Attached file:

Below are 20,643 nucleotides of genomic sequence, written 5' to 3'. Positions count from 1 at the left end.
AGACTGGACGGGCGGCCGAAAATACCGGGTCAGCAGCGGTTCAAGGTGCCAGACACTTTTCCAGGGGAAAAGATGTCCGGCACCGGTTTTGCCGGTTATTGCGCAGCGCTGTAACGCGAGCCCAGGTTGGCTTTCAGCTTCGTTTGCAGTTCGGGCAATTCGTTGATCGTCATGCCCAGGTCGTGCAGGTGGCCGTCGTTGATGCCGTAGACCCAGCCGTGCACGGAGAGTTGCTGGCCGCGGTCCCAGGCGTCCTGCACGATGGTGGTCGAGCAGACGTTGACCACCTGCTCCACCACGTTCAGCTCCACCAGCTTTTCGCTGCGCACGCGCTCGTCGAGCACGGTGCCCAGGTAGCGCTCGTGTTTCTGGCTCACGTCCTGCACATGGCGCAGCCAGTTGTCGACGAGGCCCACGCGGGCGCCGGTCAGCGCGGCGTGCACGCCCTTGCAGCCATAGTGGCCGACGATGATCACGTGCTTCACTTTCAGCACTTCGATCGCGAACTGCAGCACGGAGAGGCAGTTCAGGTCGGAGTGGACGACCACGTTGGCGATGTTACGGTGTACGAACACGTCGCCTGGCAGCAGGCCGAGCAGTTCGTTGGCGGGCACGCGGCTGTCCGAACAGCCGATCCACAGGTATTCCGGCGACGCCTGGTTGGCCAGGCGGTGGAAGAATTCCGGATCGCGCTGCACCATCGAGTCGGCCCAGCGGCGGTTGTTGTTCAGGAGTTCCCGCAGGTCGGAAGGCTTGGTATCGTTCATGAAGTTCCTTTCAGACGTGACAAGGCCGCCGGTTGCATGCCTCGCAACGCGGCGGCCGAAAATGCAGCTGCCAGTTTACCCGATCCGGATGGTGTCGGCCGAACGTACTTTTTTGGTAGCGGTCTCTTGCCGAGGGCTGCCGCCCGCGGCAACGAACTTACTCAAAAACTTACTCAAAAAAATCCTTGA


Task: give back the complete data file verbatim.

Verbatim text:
Below are 20,643 nucleotides of genomic sequence, written 5' to 3'. Positions count from 1 at the left end.
AGACTGGACGGGCGGCCGAAAATACCGGGTCAGCAGCGGTTCAAGGTGCCAGACACTTTTCCAGGGGAAAAGATGTCCGGCACCGGTTTTGCCGGTTATTGCGCAGCGCTGTAACGCGAGCCCAGGTTGGCTTTCAGCTTCGTTTGCAGTTCGGGCAATTCGTTGATCGTCATGCCCAGGTCGTGCAGGTGGCCGTCGTTGATGCCGTAGACCCAGCCGTGCACGGAGAGTTGCTGGCCGCGGTCCCAGGCGTCCTGCACGATGGTGGTCGAGCAGACGTTGACCACCTGCTCCACCACGTTCAGCTCCACCAGCTTTTCGCTGCGCACGCGCTCGTCGAGCACGGTGCCCAGGTAGCGCTCGTGTTTCTGGCTCACGTCCTGCACATGGCGCAGCCAGTTGTCGACGAGGCCCACGCGGGCGCCGGTCAGCGCGGCGTGCACGCCCTTGCAGCCATAGTGGCCGACGATGATCACGTGCTTCACTTTCAGCACTTCGATCGCGAACTGCAGCACGGAGAGGCAGTTCAGGTCGGAGTGGACGACCACGTTGGCGATGTTACGGTGTACGAACACGTCGCCTGGCAGCAGGCCGAGCAGTTCGTTGGCGGGCACGCGGCTGTCCGAACAGCCGATCCACAGGTATTCCGGCGACGCCTGGTTGGCCAGGCGGTGGAAGAATTCCGGATCGCGCTGCACCATCGAGTCGGCCCAGCGGCGGTTGTTGTTCAGGAGTTCCCGCAGGTCGGAAGGCTTGGTATCGTTCATGAAGTTCCTTTCAGACGTGACAAGGCCGCCGGTTGCATGCCTCGCAACGCGGCGGCCGAAAATGCAGCTGCCAGTTTACCCGATCCGGATGGTGTCGGCCGAACGTACTTTTTTGGTAGCGGTCTCTTGCCGAGGGCTGCCGCCCGCGGCAACGAACTTACTCAAAAACTTACTCAAAAAAATCCTTGA